Whilst unfortunately I won’t be putting any of this into practice over the weekend, I thought it might be a good time to dish out some of my marathon tips as we head into a busy period with marathons in Manchester, London and Norfolk on the horizon. 

Here are six things to think about as you approach your big day. 

Shoes/race gear 

Try not to obsess over what shoes you’re going to wear. It’s completely normal to do exactly this and it’s probably a way of directing some of the natural pre-race anxiety that exists. However, when it comes to the marathon it’s best to make the most sensible, but perhaps not exciting, choice possible. That means choosing a pair that you’ve done some miles in (but not too many) to know they’re unlikely to cause you any issues. As for other kit, wear what you wore on your long runs as long as you didn’t experience any problems. 

Tough it out 

I hate to be the bearer of bad news but there is likely to come a point where the race becomes really difficult. At some point the adrenaline wears off, the crowds thin and it’s just you against the course. This normally happens any time after around 16 miles but of course it can happen earlier if you haven’t got the pacing right. Again, that’s totally normal – and a lot of the other runners will be going through exactly the same thing. It’s good to have a plan about what you’re going to do when these moments arise – what are you going to tell yourself? Personally, I like to tell myself that ‘this is tough, but you’re tougher’. 

Tell yourself a story 

This is probably just the writer in me but the day before an important race, I like to write a few notes about how I want the race to go. I find it helps to nail down things like the fuelling strategy I’ve got planned and if/when I’m going to try and pick up the pace. By no means are you bound by it but in what can sometimes feel like an intense environment during a race, I find it helps to have a reference point to fall back on to keep you centred and prevent you from panicking.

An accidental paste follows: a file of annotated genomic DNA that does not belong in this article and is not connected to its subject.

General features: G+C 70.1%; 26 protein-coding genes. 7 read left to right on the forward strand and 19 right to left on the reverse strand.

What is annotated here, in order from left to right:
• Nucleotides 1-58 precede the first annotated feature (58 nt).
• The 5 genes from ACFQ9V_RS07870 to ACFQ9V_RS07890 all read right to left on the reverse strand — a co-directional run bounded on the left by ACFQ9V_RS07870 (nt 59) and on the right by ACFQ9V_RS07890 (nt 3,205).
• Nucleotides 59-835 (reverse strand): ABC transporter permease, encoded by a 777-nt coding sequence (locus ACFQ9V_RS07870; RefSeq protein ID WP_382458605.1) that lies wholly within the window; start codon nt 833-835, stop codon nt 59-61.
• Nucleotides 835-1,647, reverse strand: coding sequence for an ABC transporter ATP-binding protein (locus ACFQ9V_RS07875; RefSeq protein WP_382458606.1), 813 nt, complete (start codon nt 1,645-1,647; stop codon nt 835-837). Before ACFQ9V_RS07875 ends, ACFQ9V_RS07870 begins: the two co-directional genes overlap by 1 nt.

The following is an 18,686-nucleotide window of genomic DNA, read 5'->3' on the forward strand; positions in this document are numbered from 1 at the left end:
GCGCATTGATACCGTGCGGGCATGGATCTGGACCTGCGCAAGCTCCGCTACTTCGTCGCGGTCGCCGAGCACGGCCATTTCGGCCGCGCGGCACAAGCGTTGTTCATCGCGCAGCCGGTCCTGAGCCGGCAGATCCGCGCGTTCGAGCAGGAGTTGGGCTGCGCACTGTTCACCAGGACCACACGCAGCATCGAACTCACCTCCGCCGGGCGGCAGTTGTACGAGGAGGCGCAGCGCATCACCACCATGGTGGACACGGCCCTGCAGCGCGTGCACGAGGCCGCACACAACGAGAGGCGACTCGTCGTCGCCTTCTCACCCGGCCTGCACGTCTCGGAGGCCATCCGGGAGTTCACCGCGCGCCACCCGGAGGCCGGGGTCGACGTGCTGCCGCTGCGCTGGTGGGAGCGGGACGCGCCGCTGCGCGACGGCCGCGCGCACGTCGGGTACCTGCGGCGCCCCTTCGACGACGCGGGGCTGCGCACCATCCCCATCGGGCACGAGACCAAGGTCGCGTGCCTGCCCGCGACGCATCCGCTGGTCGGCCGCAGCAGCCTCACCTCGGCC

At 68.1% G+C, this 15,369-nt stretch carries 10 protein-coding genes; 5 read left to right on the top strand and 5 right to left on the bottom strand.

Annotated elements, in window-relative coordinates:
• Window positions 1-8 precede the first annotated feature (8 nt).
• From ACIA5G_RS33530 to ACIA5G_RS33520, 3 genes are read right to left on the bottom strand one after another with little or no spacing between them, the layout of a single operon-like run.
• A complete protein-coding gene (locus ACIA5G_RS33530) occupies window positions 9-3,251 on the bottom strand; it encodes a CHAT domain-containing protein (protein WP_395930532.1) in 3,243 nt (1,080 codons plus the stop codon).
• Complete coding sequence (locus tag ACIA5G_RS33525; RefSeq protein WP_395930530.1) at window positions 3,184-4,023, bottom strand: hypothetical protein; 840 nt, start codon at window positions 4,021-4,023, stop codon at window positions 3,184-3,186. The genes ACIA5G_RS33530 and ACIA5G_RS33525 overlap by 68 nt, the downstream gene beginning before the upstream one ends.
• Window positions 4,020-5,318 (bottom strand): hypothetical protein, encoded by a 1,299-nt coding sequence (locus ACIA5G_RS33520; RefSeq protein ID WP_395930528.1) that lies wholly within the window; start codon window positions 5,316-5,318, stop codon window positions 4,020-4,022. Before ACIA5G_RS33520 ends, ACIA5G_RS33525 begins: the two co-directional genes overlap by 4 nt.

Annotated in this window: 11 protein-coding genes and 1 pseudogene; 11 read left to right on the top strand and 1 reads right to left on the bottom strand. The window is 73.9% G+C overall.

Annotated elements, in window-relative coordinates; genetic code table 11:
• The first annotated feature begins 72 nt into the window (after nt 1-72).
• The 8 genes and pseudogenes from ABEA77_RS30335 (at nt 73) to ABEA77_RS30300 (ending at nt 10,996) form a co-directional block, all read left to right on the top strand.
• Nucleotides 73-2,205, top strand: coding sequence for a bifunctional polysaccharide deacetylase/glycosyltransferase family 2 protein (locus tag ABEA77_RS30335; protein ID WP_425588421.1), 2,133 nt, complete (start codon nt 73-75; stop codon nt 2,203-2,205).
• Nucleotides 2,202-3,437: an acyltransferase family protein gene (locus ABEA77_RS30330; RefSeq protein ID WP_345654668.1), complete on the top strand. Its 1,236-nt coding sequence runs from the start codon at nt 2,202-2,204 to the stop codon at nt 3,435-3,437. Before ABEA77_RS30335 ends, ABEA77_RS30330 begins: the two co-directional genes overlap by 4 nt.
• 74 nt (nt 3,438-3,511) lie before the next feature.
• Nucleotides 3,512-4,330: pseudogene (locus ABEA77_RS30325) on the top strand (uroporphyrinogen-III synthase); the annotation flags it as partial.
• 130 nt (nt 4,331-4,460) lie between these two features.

The inner monologue 

Be kind to yourself, particularly during the race. It’s a pretty amazing thing to run a marathon and no amount of progress you’ve made since you started your running journey should detract from the fact you’re running 26.2 miles – it's a long way. If things aren’t going your way in the race keep your head disciplined and don’t let yourself spiral. It could just be a rough patch, which happens, and within a few minutes you could be feeling a lot better. Be relentlessly positive – it helps! 

Achieving your goals (or not) 

The fact you’ve got yourself to the start line is something to be celebrated so don’t ruin it by putting too much pressure on yourself. No-one cares about your time as much as you do, and I mean that in the nicest possible sense. If you don’t get the time you want, or the event doesn’t go as you planned, then the world keeps spinning – most of your friends will be planning next week’s runs by Sunday evening. If it doesn’t go your way it can also act as brilliant feedback for how you’re going to go about it next time... because there will be a next time. 

Enjoy it 

The most important piece of advice. Try and take in everything; the journey to the race, the memories you’re going to make with fellow runners, the sense of achievement whatever your result. Running a marathon can be an amazing experience; try and be grateful for the opportunity. 

If you’re running Manchester this weekend, I sincerely hope you have a great race. I’m looking forward to cheering from the sidelines and celebrating my friends’ successes afterwards.